The candidate's PhD work focused on the Lokomat robotic gait training device and measuring the actual forces that patients exerted during training in this device. As a postdoc he is currently investigating the ability of a rodent robotic gait training device to restore over ground locomotion following cervical spinal cord injury and the underlying plasticity of the central nervous system in response to the training. In both human and animal robotic gait trainers, the training consists of actively guiding the limbs through a symmetric healthy gait pattern. As an independent researcher the candidate proposes to study different training patterns, specifically training within asymmetric force fields, in order to findthe optimal robotic training. Asymmetric training can also be applied to other tasks, such as skilled reaching. Therefore, the candidate intends to show that the asymmetric training of both locomotion and reaching will lead to greater functional improvements in a variety of tasks and greater neuronal plasticity than the conventional symmetric training. By uncovering the optimal training techniques in animal models, clinical training practices may then be improved.

Public Health Relevance

Following neurological injury, physical training has long been a favored treatment option among clinicians. Unfortunately, clinical practices are not always justified with the appropriate background animal research and experimental findings in animal models do not always make their way into the clinical setting. The proposed project aims to bridge this gap by first optimizing robotic treadmill training in rodent models, which would help maximize the robotic treadmill training of patients. Then by applying clinical techniques of asymmetric training, the candidate aims to increase the effectiveness of skilled forelimb training of rodents following a cervical spinal cord injury.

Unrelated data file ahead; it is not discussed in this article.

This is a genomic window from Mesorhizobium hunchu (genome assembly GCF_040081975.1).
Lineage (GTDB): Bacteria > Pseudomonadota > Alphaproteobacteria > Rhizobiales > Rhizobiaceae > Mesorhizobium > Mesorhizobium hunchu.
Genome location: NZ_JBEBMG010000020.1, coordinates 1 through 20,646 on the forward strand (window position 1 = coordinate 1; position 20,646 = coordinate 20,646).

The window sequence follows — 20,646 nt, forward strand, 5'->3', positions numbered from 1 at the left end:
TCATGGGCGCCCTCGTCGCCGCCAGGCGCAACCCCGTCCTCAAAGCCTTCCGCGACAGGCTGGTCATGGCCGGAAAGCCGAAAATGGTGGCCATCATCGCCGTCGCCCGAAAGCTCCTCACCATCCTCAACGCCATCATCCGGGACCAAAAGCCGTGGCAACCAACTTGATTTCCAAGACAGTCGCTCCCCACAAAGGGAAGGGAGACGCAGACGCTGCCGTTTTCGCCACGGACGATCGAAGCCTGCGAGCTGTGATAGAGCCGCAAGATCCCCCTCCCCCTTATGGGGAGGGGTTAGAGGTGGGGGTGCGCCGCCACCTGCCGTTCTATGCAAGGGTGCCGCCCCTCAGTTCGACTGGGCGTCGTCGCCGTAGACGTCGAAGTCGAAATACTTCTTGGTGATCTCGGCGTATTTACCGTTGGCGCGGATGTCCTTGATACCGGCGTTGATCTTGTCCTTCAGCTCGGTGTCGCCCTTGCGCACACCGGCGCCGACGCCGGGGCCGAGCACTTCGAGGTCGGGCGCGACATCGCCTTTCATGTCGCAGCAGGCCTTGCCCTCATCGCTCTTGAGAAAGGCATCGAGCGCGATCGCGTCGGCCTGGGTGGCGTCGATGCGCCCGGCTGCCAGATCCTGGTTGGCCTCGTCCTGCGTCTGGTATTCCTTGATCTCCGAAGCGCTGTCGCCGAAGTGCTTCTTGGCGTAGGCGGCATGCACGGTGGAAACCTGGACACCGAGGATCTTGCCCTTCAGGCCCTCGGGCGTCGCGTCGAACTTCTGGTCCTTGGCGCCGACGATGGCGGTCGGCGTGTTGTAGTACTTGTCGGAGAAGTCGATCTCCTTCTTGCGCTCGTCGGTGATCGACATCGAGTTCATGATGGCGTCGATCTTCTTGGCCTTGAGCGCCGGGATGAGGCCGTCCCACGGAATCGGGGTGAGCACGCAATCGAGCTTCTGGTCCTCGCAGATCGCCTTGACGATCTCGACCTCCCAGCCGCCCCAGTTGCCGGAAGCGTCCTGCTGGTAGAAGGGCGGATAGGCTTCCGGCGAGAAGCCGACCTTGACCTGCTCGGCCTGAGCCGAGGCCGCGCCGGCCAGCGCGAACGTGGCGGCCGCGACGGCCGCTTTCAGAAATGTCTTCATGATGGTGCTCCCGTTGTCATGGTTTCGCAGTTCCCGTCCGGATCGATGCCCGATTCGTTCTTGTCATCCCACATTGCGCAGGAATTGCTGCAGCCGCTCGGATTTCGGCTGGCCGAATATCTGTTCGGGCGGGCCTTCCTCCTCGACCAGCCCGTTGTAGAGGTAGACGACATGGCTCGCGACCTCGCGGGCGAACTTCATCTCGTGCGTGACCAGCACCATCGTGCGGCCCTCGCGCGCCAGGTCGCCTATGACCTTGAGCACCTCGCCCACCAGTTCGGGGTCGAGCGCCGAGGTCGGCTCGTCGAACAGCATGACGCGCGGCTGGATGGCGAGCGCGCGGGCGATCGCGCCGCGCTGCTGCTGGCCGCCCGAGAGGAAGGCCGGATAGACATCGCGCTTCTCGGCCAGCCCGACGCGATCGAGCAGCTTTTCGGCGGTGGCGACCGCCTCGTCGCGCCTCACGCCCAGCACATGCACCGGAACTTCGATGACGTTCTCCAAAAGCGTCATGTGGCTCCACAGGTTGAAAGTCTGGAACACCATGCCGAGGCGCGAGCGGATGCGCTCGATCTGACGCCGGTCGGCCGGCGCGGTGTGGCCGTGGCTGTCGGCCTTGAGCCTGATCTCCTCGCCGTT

Agency
National Institute of Health (NIH)
Institute
Eunice Kennedy Shriver National Institute of Child Health & Human Development (NICHD)
Type
Career Transition Award (K99)
Project #
1K99HD067339-01A1
Application #
8241396
Study Section
Special Emphasis Panel (ZHD1-RRG-K (50))
Program Officer
Shinowara, Nancy
Project Start
2012-04-01
Project End
2014-03-31
Budget Start
2012-04-01
Budget End
2013-03-31
Support Year
1
Fiscal Year
2012
Total Cost
$86,342
Indirect Cost
$6,048
Name
Georgetown University
Department
Neurosciences
Type
Schools of Medicine
DUNS #
049515844
City
Washington
State
DC
Country
United States
Zip Code
20057
Neckel, Nathan D; Dai, Haining; Bregman, Barbara S (2013) Quantifying changes following spinal cord injury with velocity dependent locomotor measures. J Neurosci Methods 214:27-36